These exclusions create some confusion on what to reference should electrical work need to be on installations of this nature.  The National Electric Safety Code or NESC attempts to solve this issue by providing ground rules for safeguarding of persons during the installation, operation, or maintenance of power, telephone, cable TV,, and railroad signal systems.  This is of particular importance when discussing Arc Flash PPE.  Since the installations listed above are not covered by NFPA 70E standards, they will refer to NESC guidelines when selecting Arc Flash PPE.
In Part 4, Section I of the NESC guidelines it states the following.
  • I. Clothing
    1. Employees shall wear clothing suitable for the assigned task and the work environment.
    2. When employees will be exposed to an electric arc, clothing or clothing system shall be worn in accordance with Rule 410A3.
    3. When working in the vicinity of energized lines or equipment, employee should avoid wearing exposed metal articles.
If we then look at Rule 410A3 it states that if an assessment determines a potential employee exposure greater then 2cal/cm2 exists that the installation should, “Require employees to cover the entire body with an arc rated clothing and equipment having an effective arc rating not less than the anticipated level of arc energy.”   This requirement does not stipulate the specific type of Arc Flash PPE to be used, just that it is appropriately rated and covers the entire body.  As a result, workers such as Powerline Technician may have a need for a 20+ cal/cm2 ensemble that allows for maximum flexibility while working.  Oberon Company created an arc flash kit for just such occasions.  It is consists of a coverall, hard cap and shield, balaclava, and kitbag.  All of the components of this kit are rated to protect the worker up to exposure levels of 25 cal/cm2.  We call this kit the TCG25-CKE-NB Series.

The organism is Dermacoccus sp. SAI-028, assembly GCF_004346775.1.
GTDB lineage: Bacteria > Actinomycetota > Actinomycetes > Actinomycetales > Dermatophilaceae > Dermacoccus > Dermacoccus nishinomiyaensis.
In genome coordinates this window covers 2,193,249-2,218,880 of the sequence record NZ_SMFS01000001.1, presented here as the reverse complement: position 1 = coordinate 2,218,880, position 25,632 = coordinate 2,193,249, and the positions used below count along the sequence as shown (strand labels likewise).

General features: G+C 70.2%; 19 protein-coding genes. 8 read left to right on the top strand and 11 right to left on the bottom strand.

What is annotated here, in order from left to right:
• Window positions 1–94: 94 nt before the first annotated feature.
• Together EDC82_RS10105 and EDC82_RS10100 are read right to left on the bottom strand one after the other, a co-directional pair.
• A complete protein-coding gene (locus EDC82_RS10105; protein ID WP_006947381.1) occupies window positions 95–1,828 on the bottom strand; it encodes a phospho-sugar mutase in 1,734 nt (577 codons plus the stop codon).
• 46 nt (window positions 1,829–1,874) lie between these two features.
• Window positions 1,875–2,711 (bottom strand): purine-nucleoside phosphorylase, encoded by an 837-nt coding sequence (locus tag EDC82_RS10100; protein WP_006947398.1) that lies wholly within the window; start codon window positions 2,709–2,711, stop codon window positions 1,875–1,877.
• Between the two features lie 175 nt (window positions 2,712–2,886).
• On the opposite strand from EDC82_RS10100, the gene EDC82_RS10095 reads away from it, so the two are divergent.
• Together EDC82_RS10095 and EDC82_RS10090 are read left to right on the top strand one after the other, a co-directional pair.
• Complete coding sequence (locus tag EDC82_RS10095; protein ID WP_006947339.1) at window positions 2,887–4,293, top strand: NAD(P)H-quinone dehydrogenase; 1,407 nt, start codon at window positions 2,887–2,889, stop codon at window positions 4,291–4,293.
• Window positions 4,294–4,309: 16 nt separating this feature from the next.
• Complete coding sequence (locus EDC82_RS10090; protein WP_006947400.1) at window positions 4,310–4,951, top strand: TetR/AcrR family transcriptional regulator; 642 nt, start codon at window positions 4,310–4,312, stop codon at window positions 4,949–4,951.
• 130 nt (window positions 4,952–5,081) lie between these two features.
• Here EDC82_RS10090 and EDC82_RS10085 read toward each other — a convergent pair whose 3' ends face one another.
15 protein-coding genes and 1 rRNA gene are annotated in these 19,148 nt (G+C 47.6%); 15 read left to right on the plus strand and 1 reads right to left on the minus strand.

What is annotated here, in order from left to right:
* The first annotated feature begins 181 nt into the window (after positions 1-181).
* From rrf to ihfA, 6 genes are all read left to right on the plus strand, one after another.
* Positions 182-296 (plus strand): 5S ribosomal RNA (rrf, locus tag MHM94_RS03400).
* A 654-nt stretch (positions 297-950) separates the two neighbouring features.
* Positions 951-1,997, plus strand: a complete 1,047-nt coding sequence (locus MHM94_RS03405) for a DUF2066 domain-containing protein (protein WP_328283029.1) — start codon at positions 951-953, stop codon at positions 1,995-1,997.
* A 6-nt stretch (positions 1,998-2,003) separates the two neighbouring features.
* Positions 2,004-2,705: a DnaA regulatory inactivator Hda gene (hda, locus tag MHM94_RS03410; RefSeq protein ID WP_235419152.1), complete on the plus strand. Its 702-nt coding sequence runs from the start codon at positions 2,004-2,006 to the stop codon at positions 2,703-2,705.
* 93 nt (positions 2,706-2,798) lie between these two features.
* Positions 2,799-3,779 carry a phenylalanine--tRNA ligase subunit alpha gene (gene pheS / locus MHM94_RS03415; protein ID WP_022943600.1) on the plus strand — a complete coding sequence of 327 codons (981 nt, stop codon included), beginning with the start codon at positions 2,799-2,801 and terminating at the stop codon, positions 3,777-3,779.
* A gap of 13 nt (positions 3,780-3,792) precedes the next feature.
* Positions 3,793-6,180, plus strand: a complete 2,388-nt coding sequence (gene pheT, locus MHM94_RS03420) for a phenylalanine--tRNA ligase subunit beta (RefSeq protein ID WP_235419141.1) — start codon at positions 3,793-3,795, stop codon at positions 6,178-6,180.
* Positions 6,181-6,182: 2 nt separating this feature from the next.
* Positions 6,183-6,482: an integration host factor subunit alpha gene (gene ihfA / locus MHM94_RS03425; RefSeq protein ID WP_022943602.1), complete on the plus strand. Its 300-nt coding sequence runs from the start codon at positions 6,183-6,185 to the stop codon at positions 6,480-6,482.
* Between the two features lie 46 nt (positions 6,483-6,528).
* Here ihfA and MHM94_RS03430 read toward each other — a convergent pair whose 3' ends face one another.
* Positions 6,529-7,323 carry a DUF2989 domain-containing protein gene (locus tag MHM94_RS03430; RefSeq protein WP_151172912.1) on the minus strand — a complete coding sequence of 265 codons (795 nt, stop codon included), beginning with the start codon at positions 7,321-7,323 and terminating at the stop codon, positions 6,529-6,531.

When you are involved in an arc flash two things occur simultaneously and help prevent damage to your eyes.  1) You blink.  This happens very quickly.  A good example of this at work would be when you accidentally look at the sun.  Your first reaction is to immediately close your eyes. The blinding flash of an arc lasts as long as the arc flash is present. This would be about one third of a second for a 12 calorie arc flash and up to 2 seconds for a 100 calories/cm2 arc flash.  The human eye response is about 1/10th of a second to blink.  Therefore in about 1/10th of a second in all arc flashes the eye blinks to reduce the visible light reaching the eye.  While we do not want to overexpose the eye to this visible light there is a natural response and self-limiting mechanism.  2) A second protective mechanism occurs in our TCG™ Shields when they are hit with an arc.  There are additives in the shields that will carbonize in about 1/10th of a second.  This carbonization will reduce all of the electromagnetic spectrum and most of the arc flash visible light. Essentially the front surface looks a lot like asphalt moss once it is hit with an arc flash.  Please see the attached picture for reference. The combination of these two things prevents any significant damage to the eyes from occurring.